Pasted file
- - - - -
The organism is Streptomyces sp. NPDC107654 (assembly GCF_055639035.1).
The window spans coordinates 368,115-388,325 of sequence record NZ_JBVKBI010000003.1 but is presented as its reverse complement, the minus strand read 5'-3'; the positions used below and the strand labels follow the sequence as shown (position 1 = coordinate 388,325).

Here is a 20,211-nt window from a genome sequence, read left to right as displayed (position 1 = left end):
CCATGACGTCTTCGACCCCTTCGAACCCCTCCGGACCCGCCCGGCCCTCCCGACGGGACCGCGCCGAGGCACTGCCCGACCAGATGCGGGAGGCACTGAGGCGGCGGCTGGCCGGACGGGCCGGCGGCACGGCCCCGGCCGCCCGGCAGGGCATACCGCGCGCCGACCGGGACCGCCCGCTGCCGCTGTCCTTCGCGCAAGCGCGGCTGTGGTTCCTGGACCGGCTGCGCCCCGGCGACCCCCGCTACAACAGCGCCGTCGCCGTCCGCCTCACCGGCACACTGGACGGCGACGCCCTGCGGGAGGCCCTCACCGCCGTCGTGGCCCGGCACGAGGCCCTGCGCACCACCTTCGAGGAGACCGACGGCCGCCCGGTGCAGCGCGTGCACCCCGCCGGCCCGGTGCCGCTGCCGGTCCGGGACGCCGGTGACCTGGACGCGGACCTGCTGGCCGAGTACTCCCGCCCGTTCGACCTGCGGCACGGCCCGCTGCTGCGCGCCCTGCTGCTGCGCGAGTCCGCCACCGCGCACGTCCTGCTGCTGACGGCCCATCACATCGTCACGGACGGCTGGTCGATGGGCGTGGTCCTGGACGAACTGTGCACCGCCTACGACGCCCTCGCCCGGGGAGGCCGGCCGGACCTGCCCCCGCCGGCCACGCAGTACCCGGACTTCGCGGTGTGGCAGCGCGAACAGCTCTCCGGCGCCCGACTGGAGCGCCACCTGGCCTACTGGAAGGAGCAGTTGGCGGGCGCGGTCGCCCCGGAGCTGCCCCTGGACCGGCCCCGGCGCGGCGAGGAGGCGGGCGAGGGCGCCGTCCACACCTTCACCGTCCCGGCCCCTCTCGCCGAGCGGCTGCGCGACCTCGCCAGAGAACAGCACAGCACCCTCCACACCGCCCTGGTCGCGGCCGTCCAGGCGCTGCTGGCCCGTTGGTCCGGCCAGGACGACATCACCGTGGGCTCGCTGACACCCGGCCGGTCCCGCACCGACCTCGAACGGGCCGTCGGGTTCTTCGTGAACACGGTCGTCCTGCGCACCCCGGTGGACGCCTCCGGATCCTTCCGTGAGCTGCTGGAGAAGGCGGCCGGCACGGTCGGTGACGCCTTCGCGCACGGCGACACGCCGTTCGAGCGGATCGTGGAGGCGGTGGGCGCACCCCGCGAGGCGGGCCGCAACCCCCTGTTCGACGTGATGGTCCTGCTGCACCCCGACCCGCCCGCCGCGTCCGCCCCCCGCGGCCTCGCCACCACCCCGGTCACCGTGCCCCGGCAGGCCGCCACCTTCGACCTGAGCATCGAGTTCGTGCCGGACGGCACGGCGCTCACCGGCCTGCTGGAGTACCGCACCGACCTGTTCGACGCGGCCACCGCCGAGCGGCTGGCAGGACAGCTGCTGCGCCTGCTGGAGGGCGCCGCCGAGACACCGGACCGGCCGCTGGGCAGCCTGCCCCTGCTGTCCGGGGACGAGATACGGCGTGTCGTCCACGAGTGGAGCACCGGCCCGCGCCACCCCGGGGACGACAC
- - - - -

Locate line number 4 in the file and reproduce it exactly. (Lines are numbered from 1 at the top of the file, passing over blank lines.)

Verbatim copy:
CCATGACGTCTTCGACCCCTTCGAACCCCTCCGGACCCGCCCGGCCCTCCCGACGGGACCGCGCCGAGGCACTGCCCGACCAGATGCGGGAGGCACTGAGGCGGCGGCTGGCCGGACGGGCCGGCGGCACGGCCCCGGCCGCCCGGCAGGGCATACCGCGCGCCGACCGGGACCGCCCGCTGCCGCTGTCCTTCGCGCAAGCGCGGCTGTGGTTCCTGGACCGGCTGCGCCCCGGCGACCCCCGCTACAACAGCGCCGTCGCCGTCCGCCTCACCGGCACACTGGACGGCGACGCCCTGCGGGAGGCCCTCACCGCCGTCGTGGCCCGGCACGAGGCCCTGCGCACCACCTTCGAGGAGACCGACGGCCGCCCGGTGCAGCGCGTGCACCCCGCCGGCCCGGTGCCGCTGCCGGTCCGGGACGCCGGTGACCTGGACGCGGACCTGCTGGCCGAGTACTCCCGCCCGTTCGACCTGCGGCACGGCCCGCTGCTGCGCGCCCTGCTGCTGCGCGAGTCCGCCACCGCGCACGTCCTGCTGCTGACGGCCCATCACATCGTCACGGACGGCTGGTCGATGGGCGTGGTCCTGGACGAACTGTGCACCGCCTACGACGCCCTCGCCCGGGGAGGCCGGCCGGACCTGCCCCCGCCGGCCACGCAGTACCCGGACTTCGCGGTGTGGCAGCGCGAACAGCTCTCCGGCGCCCGACTGGAGCGCCACCTGGCCTACTGGAAGGAGCAGTTGGCGGGCGCGGTCGCCCCGGAGCTGCCCCTGGACCGGCCCCGGCGCGGCGAGGAGGCGGGCGAGGGCGCCGTCCACACCTTCACCGTCCCGGCCCCTCTCGCCGAGCGGCTGCGCGACCTCGCCAGAGAACAGCACAGCACCCTCCACACCGCCCTGGTCGCGGCCGTCCAGGCGCTGCTGGCCCGTTGGTCCGGCCAGGACGACATCACCGTGGGCTCGCTGACACCCGGCCGGTCCCGCACCGACCTCGAACGGGCCGTCGGGTTCTTCGTGAACACGGTCGTCCTGCGCACCCCGGTGGACGCCTCCGGATCCTTCCGTGAGCTGCTGGAGAAGGCGGCCGGCACGGTCGGTGACGCCTTCGCGCACGGCGACACGCCGTTCGAGCGGATCGTGGAGGCGGTGGGCGCACCCCGCGAGGCGGGCCGCAACCCCCTGTTCGACGTGATGGTCCTGCTGCACCCCGACCCGCCCGCCGCGTCCGCCCCCCGCGGCCTCGCCACCACCCCGGTCACCGTGCCCCGGCAGGCCGCCACCTTCGACCTGAGCATCGAGTTCGTGCCGGACGGCACGGCGCTCACCGGCCTGCTGGAGTACCGCACCGACCTGTTCGACGCGGCCACCGCCGAGCGGCTGGCAGGACAGCTGCTGCGCCTGCTGGAGGGCGCCGCCGAGACACCGGACCGGCCGCTGGGCAGCCTGCCCCTGCTGTCCGGGGACGAGATACGGCGTGTCGTCCACGAGTGGAGCACCGGCCCGCGCCACCCCGGGGACGACAC